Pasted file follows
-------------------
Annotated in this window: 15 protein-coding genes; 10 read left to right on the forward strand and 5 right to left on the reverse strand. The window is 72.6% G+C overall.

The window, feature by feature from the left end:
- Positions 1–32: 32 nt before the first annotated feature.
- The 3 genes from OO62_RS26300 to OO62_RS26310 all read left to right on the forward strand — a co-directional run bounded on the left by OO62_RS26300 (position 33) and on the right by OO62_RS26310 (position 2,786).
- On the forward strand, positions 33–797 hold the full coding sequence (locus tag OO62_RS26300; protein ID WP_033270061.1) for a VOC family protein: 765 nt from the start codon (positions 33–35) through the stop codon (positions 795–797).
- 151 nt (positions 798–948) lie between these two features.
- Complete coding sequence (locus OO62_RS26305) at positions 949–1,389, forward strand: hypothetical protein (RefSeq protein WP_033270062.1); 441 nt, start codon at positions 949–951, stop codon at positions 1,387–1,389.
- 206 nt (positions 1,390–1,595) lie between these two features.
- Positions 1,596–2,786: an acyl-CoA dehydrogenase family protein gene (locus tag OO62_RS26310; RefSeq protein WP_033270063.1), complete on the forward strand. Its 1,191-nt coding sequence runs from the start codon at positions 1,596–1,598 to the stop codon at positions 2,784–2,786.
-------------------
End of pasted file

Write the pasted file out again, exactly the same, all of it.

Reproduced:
Annotated in this window: 15 protein-coding genes; 10 read left to right on the forward strand and 5 right to left on the reverse strand. The window is 72.6% G+C overall.

The window, feature by feature from the left end:
- Positions 1–32: 32 nt before the first annotated feature.
- The 3 genes from OO62_RS26300 to OO62_RS26310 all read left to right on the forward strand — a co-directional run bounded on the left by OO62_RS26300 (position 33) and on the right by OO62_RS26310 (position 2,786).
- On the forward strand, positions 33–797 hold the full coding sequence (locus tag OO62_RS26300; protein ID WP_033270061.1) for a VOC family protein: 765 nt from the start codon (positions 33–35) through the stop codon (positions 795–797).
- 151 nt (positions 798–948) lie between these two features.
- Complete coding sequence (locus OO62_RS26305) at positions 949–1,389, forward strand: hypothetical protein (RefSeq protein WP_033270062.1); 441 nt, start codon at positions 949–951, stop codon at positions 1,387–1,389.
- 206 nt (positions 1,390–1,595) lie between these two features.
- Positions 1,596–2,786: an acyl-CoA dehydrogenase family protein gene (locus tag OO62_RS26310; RefSeq protein WP_033270063.1), complete on the forward strand. Its 1,191-nt coding sequence runs from the start codon at positions 1,596–1,598 to the stop codon at positions 2,784–2,786.